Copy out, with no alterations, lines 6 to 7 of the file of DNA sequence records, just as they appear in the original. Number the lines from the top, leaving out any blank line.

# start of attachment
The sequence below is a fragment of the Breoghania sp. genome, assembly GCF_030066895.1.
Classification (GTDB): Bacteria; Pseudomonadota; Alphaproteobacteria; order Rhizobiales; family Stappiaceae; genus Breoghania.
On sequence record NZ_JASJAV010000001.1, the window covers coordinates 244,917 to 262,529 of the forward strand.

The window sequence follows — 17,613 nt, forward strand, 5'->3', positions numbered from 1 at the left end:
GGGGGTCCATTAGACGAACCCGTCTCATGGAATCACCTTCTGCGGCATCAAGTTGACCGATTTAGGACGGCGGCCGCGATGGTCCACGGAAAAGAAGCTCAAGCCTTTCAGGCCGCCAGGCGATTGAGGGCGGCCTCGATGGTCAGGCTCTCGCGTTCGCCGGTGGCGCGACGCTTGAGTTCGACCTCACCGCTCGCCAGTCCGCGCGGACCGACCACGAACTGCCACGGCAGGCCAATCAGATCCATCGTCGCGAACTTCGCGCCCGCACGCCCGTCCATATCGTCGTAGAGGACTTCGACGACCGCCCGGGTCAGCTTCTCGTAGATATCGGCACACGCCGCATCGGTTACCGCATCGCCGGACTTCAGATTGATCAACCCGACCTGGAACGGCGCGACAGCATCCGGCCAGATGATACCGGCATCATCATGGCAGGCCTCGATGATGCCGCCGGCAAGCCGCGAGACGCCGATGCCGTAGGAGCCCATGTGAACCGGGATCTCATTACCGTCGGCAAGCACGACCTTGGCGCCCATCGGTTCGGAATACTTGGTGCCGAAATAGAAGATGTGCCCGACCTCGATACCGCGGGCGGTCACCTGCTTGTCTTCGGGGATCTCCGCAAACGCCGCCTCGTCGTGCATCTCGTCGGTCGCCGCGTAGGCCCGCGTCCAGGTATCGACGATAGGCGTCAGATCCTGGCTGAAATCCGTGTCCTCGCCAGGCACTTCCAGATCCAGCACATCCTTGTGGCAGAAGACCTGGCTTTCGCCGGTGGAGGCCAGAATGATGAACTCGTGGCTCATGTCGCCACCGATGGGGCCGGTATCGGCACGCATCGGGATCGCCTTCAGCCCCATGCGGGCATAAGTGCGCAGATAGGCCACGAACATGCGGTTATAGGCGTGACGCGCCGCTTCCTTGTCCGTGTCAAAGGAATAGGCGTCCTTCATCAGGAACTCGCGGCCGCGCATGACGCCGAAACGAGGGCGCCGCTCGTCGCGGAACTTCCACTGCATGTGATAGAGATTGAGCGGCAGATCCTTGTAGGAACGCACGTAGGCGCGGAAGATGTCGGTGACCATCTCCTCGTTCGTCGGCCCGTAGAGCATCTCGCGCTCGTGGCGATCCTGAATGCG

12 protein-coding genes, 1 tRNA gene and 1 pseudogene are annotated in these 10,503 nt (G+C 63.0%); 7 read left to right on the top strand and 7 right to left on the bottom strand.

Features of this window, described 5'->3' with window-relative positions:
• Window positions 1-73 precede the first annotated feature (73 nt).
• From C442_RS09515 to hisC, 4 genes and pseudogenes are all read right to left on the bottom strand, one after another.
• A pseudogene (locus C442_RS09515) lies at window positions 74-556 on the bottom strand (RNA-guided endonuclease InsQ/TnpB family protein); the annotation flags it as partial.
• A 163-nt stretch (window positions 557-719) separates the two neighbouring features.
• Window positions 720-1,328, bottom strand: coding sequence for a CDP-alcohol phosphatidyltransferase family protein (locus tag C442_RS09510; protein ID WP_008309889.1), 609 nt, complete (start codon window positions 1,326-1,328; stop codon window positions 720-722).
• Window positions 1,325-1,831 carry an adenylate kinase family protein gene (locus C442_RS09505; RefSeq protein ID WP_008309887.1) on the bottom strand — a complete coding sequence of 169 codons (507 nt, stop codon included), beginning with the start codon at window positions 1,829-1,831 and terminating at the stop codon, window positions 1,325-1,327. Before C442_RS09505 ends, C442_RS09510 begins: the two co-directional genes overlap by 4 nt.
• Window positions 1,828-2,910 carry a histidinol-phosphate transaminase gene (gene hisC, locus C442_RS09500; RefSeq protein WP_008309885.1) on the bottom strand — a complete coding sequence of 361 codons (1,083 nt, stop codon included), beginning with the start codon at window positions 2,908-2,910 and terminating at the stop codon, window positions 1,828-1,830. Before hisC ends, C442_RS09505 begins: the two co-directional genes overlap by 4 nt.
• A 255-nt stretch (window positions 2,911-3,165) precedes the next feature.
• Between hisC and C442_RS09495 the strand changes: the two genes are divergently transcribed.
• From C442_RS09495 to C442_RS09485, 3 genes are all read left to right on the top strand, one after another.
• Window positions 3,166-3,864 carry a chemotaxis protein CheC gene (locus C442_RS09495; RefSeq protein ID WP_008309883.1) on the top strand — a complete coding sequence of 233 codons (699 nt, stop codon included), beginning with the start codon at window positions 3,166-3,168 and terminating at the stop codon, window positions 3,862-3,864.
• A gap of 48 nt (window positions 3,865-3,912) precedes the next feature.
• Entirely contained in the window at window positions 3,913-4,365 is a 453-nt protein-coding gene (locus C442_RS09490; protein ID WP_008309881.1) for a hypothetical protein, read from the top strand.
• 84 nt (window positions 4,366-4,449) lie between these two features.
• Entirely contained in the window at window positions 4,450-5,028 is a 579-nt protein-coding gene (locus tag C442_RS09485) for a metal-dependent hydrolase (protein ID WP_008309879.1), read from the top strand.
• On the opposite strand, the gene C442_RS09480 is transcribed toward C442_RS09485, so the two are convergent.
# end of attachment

12 protein-coding genes, 1 tRNA gene and 1 pseudogene are annotated in these 10,503 nt (G+C 63.0%); 7 read left to right on the top strand and 7 right to left on the bottom strand.

Features of this window, described 5'->3' with window-relative positions: